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Piao Z.,Jilin Changbai Mountain Academy of science | Swihart R.K.,Purdue University | Wang S.,Jilin Changbai Mountain Academy of science
Annals of Forest Science | Year: 2011

Introduction Korean pine (Pinus koraiensis) is a dominant tree species in the cold temperate mixed forest zone in eastern Eurasia. Its seeds are food sources for wildlife but have become an important and marketable part of the economy for local communities. • Methods We conducted ecological surveys inside and around Changbai Mountain Nature Reserve (CMNR) each year following the legalization of pine seed harvesting in 2000-2005 and restrictions on pine seed harvesting in 2006-2009. • Results We found that human harvesting of pine cones was associated with declines in pine seed production and quality, pine regeneration, and populations of Eurasian red squirrel (Sciurus vulgaris), sable (Martes zibellina), and Siberian weasel (Mustela sibirica). • Discussion CMNR generally harbored greater wildlife populations than were found outside of its boundaries, but populations inside and outside of CMNR tended to decline in response to unrestricted cone harvesting. Enactment of restrictions on harvesting of cones in 2006 led to rebounds in populations of squirrel, sable, weasel, yellow-throated marten (Martes flavigula) and Eurasian jay (Garrulus glandarius) in CMNR relative to outside, concurrent with a reduced percent of seed being usurped by humans. However, harvest restrictions failed to diminish damage to trees by humans or seeds by insect pests, and regeneration of pine did not rebound. • Conclusion Our findings suggest that wildlife declines are reversible in the short-term, but long-term forest ecosystem stability is likely only if pine seed harvesting is either stopped or dramatically reduced on a permanent basis within CMNR. © INRA and Springer Science+Business Media B.V. 2011.

Jin Y.,Northeast Normal University | Xu J.,Northeast Normal University | Wang Y.,University of Rhode Island | Wang S.,Jilin Changbai Mountain Academy of science | And 3 more authors.
Chinese Geographical Science | Year: 2016

In recent years, herbaceous species such as Deyeuxia angustifolia (Kom.) Y. L. Chang has invaded alpine tundra regions of the western slope of the Changbai Mountains. Because atmospheric nitrogen deposition is predicted to increase under a warming climate and D. angustifolia is sensitive to nitrogen addition, field experiments were conducted from 2010 to 2013 to determine the effect of increased nitrogen deposition on the mechanisms of D. angustifolia invasion. The goal of this study is to evaluate the impact of increased nitrogen deposition on the changes in alpine tundra vegetation (consisting mostly of Rhododendron chrysanthum Pall. and Vaccinium uliginosum Linn.). The results showed that: 1) simulated nitrogen deposition affected overall characteristics and structure of R. chrysanthum and V. uliginosum communities and had a positive impact on the growth of tundra vegetation invaded by D. angustifolia; 2) R. chrysanthum was more resistant to invasion by D. angustifolia than V. uliginosum; 3) simulated nitrogen deposition could improve the growth and enhance the competitiveness of D. angustifolia, which was gradually replacing R. chrysanthum and V. uliginosum and might become the dominant species in the system in future, transforming alpine tundra into alpine meadow in the Changbai Mountains. © 2016, Science Press, Northeast Institute of Geography and Agricultural Ecology, CAS and Springer-Verlag Berlin Heidelberg.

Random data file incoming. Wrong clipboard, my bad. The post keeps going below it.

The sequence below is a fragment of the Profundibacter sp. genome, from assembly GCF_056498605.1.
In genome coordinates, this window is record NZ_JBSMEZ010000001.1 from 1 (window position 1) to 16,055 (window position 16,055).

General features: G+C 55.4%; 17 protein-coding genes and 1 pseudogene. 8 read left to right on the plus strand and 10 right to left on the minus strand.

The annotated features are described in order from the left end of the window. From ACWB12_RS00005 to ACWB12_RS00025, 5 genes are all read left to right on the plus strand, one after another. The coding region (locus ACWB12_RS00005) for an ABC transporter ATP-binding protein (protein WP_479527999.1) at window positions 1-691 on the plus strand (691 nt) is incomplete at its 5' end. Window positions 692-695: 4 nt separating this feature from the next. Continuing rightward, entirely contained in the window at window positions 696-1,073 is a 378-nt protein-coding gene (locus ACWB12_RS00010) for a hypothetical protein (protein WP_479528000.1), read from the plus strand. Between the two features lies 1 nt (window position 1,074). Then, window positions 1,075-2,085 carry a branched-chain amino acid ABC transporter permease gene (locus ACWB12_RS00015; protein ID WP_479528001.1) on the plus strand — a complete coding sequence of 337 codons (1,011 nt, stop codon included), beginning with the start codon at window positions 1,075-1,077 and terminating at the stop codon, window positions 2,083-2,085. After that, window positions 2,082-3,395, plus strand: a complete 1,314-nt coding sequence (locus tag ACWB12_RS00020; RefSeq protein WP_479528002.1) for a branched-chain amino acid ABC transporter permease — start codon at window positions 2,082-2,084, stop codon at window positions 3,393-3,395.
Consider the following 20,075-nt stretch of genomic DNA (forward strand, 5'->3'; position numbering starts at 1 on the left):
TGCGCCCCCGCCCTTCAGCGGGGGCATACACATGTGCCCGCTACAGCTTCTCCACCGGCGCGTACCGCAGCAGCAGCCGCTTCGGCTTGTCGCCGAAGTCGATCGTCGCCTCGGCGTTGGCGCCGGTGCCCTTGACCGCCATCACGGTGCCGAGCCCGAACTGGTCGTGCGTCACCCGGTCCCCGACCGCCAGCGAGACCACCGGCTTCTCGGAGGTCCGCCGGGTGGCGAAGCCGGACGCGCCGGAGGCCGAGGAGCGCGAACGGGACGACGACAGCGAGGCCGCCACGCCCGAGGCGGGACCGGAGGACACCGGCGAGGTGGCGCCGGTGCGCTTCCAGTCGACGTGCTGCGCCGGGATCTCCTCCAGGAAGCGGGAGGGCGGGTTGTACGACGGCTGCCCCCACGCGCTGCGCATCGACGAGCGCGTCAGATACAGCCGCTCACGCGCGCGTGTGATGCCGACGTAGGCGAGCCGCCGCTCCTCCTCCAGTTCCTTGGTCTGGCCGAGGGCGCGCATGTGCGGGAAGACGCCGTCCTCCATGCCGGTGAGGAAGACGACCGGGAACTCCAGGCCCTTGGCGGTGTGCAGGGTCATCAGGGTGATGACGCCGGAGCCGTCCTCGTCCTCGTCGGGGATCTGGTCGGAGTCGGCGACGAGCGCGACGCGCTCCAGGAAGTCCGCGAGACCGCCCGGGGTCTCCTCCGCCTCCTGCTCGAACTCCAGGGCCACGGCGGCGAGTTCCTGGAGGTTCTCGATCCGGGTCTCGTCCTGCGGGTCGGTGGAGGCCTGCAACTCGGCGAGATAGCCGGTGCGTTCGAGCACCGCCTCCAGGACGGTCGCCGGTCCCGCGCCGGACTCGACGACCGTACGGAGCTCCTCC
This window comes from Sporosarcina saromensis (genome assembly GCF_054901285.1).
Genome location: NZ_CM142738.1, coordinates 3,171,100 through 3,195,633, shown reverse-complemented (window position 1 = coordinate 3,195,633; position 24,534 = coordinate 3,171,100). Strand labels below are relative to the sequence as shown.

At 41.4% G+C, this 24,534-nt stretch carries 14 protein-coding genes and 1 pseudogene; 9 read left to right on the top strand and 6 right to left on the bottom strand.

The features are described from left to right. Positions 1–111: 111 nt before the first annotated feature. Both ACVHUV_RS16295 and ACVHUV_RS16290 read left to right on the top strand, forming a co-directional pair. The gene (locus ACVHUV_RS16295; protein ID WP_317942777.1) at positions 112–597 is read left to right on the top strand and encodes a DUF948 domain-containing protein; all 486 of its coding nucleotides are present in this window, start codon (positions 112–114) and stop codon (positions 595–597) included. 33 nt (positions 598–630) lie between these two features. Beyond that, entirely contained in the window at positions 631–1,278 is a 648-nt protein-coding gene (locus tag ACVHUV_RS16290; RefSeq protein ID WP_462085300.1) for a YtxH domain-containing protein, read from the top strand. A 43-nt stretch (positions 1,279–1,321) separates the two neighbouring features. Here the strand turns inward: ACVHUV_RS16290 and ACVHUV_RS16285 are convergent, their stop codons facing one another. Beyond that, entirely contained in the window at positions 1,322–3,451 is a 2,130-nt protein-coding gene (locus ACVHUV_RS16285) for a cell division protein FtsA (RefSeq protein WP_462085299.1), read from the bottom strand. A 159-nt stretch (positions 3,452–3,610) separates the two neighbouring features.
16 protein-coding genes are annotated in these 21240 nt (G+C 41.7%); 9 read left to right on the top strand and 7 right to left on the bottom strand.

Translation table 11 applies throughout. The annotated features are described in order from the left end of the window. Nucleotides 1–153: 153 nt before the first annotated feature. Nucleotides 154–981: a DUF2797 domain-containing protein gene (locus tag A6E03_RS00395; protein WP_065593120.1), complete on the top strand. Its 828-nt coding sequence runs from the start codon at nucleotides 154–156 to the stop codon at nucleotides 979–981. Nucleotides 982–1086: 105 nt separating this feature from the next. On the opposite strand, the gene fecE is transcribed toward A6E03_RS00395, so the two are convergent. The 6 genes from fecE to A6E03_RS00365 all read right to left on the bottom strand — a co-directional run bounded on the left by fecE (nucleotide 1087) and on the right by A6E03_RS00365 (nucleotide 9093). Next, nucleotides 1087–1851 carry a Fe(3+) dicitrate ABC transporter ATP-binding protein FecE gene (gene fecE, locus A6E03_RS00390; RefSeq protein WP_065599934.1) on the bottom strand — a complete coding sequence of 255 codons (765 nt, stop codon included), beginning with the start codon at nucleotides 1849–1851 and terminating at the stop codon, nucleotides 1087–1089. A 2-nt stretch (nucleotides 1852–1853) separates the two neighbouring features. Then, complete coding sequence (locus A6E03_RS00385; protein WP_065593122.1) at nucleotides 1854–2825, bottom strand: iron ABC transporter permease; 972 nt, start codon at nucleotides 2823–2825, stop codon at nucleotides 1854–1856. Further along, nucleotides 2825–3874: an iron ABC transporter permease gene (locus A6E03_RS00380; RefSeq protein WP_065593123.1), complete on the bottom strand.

Tang L.,Chinese Institute of Urban Environment | Shao G.,Purdue University | Piao Z.,Jilin Changbai Mountain Academy of science | Dai L.,CAS Shenyang Institute of Applied Ecology | And 5 more authors.
Biological Conservation | Year: 2010

Forest degradation in protected areas has been monitored around the world with remote sensing data, but degradation processes undetectable by widely used satellite sensors have been largely overlooked. Increased human pressures and socioeconomic development make forest protection more challenging, particularly for forest ecosystems that lie across national borders because of the differences in national socioeconomic policies and conditions within them. Here with Landsat data, Google Earth images, and field observations, we show that, in two adjacent biosphere reserves across the border of China and North Korea, over one half of primary forest landscapes have been deteriorated by exploitive uses, including seed harvesting and systematic logging. The combined effects of detectable and hidden degradation processes have further damaged forest ecosystems in the core areas in the two biosphere reserves, threatening sustainable biodiversity conservation in the region. It is urgent to develop cross-border collaborative conservation strategies that can help combat both detectable and hidden degradation processes at a regional scale. © 2010 Elsevier Ltd. All rights reserved.

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